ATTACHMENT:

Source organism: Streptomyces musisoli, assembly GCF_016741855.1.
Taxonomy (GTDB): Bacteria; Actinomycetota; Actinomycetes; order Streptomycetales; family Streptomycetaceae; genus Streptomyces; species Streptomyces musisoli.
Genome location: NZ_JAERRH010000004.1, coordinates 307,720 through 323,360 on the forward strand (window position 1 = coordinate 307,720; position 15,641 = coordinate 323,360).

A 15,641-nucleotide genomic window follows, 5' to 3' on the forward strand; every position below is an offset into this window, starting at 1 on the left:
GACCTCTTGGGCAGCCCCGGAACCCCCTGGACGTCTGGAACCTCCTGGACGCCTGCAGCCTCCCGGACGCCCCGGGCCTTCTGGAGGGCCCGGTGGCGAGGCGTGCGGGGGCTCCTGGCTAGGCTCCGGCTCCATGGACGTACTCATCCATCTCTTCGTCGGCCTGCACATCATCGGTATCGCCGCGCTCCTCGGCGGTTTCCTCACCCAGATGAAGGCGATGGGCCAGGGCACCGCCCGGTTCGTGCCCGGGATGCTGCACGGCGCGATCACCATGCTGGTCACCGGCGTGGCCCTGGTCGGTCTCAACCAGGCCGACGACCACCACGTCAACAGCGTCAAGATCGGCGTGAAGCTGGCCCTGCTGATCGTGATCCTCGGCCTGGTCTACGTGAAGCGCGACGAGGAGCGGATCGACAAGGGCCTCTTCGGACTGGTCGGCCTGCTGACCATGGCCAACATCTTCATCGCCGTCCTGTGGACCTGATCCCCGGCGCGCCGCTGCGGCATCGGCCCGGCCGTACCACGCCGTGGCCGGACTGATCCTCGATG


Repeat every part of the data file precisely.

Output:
Source organism: Streptomyces musisoli, assembly GCF_016741855.1.
Taxonomy (GTDB): Bacteria; Actinomycetota; Actinomycetes; order Streptomycetales; family Streptomycetaceae; genus Streptomyces; species Streptomyces musisoli.
Genome location: NZ_JAERRH010000004.1, coordinates 307,720 through 323,360 on the forward strand (window position 1 = coordinate 307,720; position 15,641 = coordinate 323,360).

A 15,641-nucleotide genomic window follows, 5' to 3' on the forward strand; every position below is an offset into this window, starting at 1 on the left:
GACCTCTTGGGCAGCCCCGGAACCCCCTGGACGTCTGGAACCTCCTGGACGCCTGCAGCCTCCCGGACGCCCCGGGCCTTCTGGAGGGCCCGGTGGCGAGGCGTGCGGGGGCTCCTGGCTAGGCTCCGGCTCCATGGACGTACTCATCCATCTCTTCGTCGGCCTGCACATCATCGGTATCGCCGCGCTCCTCGGCGGTTTCCTCACCCAGATGAAGGCGATGGGCCAGGGCACCGCCCGGTTCGTGCCCGGGATGCTGCACGGCGCGATCACCATGCTGGTCACCGGCGTGGCCCTGGTCGGTCTCAACCAGGCCGACGACCACCACGTCAACAGCGTCAAGATCGGCGTGAAGCTGGCCCTGCTGATCGTGATCCTCGGCCTGGTCTACGTGAAGCGCGACGAGGAGCGGATCGACAAGGGCCTCTTCGGACTGGTCGGCCTGCTGACCATGGCCAACATCTTCATCGCCGTCCTGTGGACCTGATCCCCGGCGCGCCGCTGCGGCATCGGCCCGGCCGTACCACGCCGTGGCCGGACTGATCCTCGATG